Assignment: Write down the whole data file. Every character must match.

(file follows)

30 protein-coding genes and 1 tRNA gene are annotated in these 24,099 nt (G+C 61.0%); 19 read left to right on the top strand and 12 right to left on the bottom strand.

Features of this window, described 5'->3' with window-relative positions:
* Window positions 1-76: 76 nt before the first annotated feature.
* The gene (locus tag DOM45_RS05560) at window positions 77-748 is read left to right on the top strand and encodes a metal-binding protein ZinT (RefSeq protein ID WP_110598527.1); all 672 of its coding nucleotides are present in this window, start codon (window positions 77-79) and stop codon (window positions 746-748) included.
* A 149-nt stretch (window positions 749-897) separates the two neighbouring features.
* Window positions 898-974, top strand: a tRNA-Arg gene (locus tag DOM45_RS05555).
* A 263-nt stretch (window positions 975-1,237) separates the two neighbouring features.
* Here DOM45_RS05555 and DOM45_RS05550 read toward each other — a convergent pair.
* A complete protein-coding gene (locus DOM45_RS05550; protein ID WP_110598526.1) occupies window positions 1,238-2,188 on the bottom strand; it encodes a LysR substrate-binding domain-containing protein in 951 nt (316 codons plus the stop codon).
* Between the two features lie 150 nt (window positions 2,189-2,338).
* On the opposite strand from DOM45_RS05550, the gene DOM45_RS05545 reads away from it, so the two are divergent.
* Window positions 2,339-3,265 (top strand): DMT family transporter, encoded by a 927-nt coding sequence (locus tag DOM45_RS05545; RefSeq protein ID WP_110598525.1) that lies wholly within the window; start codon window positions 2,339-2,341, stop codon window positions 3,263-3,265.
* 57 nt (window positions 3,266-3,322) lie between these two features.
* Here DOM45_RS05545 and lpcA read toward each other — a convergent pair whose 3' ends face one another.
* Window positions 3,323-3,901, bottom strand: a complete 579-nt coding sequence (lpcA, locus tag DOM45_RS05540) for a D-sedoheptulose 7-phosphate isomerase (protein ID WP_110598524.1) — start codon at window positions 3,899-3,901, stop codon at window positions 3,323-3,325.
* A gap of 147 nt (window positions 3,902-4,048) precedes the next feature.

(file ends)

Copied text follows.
30 protein-coding genes and 1 tRNA gene are annotated in these 24,099 nt (G+C 61.0%); 19 read left to right on the top strand and 12 right to left on the bottom strand.

Features of this window, described 5'->3' with window-relative positions:
* Window positions 1-76: 76 nt before the first annotated feature.
* The gene (locus tag DOM45_RS05560) at window positions 77-748 is read left to right on the top strand and encodes a metal-binding protein ZinT (RefSeq protein ID WP_110598527.1); all 672 of its coding nucleotides are present in this window, start codon (window positions 77-79) and stop codon (window positions 746-748) included.
* A 149-nt stretch (window positions 749-897) separates the two neighbouring features.
* Window positions 898-974, top strand: a tRNA-Arg gene (locus tag DOM45_RS05555).
* A 263-nt stretch (window positions 975-1,237) separates the two neighbouring features.
* Here DOM45_RS05555 and DOM45_RS05550 read toward each other — a convergent pair.
* A complete protein-coding gene (locus DOM45_RS05550; protein ID WP_110598526.1) occupies window positions 1,238-2,188 on the bottom strand; it encodes a LysR substrate-binding domain-containing protein in 951 nt (316 codons plus the stop codon).
* Between the two features lie 150 nt (window positions 2,189-2,338).
* On the opposite strand from DOM45_RS05550, the gene DOM45_RS05545 reads away from it, so the two are divergent.
* Window positions 2,339-3,265 (top strand): DMT family transporter, encoded by a 927-nt coding sequence (locus tag DOM45_RS05545; RefSeq protein ID WP_110598525.1) that lies wholly within the window; start codon window positions 2,339-2,341, stop codon window positions 3,263-3,265.
* 57 nt (window positions 3,266-3,322) lie between these two features.
* Here DOM45_RS05545 and lpcA read toward each other — a convergent pair whose 3' ends face one another.
* Window positions 3,323-3,901, bottom strand: a complete 579-nt coding sequence (lpcA, locus tag DOM45_RS05540) for a D-sedoheptulose 7-phosphate isomerase (protein ID WP_110598524.1) — start codon at window positions 3,899-3,901, stop codon at window positions 3,323-3,325.
* A gap of 147 nt (window positions 3,902-4,048) precedes the next feature.